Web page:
Stelios Chrysochou of Newmarket, Ont. is a man on the move. In 2006, he completed a half-Marathon (21.1 km), a half-Ironman Triathalon (2 km swim, 90 km cycle, 21.1 km run), and a full distance Ironman Triathlon (3.9 km swim, 180 km bike, 42.2 km run). An impressive feat any time, and one that seemed impossible just a year earlier, when Chrysochou couldn’t even bend to tie his shoes.
“I was in constant pain,” says Chrysochou, 44, who was diagnosed with osteoarthritis in his left hip at 34.
Though he had been a runner, cyclist and skier, Chrysochou had to abandon those pursuits. Eventually, he couldn’t lift his leg more than six inches without feeling pain. Getting in and out of the car was “agonizing”, he says. He was taking quadruple doses of ibuprophen nightly to sleep. And he found it hard to keep up with his son Nicholas, now 7.
“The pain drains you. I was exhausted every day,” Chrysochou says. By the summer of 2004, he had had enough: “This was a quality of life issue.”
For younger people like Chrysochou who require a hip replacement, odds are that the new hip will wear out and itself need to be replaced one day. Instead, he had a hip resurfacing. The head of the femur is retained, and shaped to accept a metal sphere (no large stem to go down the central part of the femur). The surface of the socket is replaced with a metal implant, which fits directly into the bone. The resurfacing components produce a low-friction finish, and minimal wear.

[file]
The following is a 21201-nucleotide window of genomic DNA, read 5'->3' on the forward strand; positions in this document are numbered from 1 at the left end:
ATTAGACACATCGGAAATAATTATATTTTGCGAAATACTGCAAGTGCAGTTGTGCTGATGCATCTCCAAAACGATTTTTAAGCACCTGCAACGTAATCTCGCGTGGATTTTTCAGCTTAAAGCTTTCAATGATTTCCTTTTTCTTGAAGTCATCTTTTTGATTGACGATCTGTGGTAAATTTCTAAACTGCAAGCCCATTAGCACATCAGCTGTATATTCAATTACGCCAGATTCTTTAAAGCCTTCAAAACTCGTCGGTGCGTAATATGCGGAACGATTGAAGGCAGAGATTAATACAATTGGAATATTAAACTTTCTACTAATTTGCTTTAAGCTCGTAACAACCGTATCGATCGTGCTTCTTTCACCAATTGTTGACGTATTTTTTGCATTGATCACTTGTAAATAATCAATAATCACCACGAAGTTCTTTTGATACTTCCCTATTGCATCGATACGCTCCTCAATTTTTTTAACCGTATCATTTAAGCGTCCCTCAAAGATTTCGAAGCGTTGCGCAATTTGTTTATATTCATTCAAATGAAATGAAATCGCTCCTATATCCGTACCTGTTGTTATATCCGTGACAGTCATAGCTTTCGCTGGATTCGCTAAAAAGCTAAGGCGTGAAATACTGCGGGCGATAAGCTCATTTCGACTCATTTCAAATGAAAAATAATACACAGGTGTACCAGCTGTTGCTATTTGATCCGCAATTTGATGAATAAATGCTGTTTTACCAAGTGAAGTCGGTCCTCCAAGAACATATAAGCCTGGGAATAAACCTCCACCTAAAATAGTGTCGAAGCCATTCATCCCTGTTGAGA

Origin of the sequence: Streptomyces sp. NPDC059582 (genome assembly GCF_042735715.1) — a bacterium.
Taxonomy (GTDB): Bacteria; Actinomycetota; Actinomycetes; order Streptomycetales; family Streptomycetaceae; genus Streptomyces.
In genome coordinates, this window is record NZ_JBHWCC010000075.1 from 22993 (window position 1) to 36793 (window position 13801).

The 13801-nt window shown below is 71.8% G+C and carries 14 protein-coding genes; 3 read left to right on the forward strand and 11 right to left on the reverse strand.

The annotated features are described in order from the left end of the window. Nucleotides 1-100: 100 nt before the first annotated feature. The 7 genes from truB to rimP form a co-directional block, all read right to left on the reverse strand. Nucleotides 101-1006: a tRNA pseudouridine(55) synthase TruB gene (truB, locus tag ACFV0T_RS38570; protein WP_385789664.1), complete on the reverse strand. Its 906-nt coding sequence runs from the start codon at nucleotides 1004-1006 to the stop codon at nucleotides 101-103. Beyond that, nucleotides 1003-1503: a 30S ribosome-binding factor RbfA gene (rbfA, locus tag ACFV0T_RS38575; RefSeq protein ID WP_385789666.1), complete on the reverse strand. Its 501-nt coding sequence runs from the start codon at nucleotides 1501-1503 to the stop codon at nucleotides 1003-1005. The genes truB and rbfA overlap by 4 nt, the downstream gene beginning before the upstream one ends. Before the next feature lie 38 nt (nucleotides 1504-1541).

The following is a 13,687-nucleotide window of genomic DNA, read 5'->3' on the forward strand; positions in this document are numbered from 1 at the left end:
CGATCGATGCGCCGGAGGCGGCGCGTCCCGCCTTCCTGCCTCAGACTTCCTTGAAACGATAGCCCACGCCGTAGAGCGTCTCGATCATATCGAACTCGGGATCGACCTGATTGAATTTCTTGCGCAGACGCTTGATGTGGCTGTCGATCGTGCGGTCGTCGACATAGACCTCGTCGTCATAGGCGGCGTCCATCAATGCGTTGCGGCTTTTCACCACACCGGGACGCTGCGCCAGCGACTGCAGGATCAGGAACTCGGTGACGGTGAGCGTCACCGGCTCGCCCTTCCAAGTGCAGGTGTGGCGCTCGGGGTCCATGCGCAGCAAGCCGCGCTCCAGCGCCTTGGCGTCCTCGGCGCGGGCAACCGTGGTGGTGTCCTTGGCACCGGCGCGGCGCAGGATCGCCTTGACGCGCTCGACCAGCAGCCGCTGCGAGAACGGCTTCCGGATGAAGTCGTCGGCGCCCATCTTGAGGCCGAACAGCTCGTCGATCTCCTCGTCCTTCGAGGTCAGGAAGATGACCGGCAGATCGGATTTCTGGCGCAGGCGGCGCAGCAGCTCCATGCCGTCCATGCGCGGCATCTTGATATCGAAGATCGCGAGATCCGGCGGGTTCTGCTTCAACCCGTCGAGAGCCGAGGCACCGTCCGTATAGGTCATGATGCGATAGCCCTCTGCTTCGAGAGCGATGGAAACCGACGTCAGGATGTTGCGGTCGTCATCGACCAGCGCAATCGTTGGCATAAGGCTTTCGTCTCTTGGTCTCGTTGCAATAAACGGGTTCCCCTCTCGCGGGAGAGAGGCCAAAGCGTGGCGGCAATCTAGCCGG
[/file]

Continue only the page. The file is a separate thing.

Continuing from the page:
Chrysochou had the resurfacing in February 2005 at St. Michael’s Hospital in Toronto. When he awoke after the procedure, he was struck by a new sensation -? no pain in his hip. In two weeks he was getting around with a cane, and two months post-op he had joined a cycling club.
Itching to use what he calls “my newfound powers”, he set his sights on completing the half-Marathon, and Ironman Triathlon competitions. And he’s not done yet: “I told my son we’re going to do Triathlons together.”
Chrysochou is grateful for the research that led to an innovation like hip resurfacing (his implant has only been around 10 years), and commends the Canadian Orthopaedic Foundation for their efforts to further advances in orthopaedic care and support.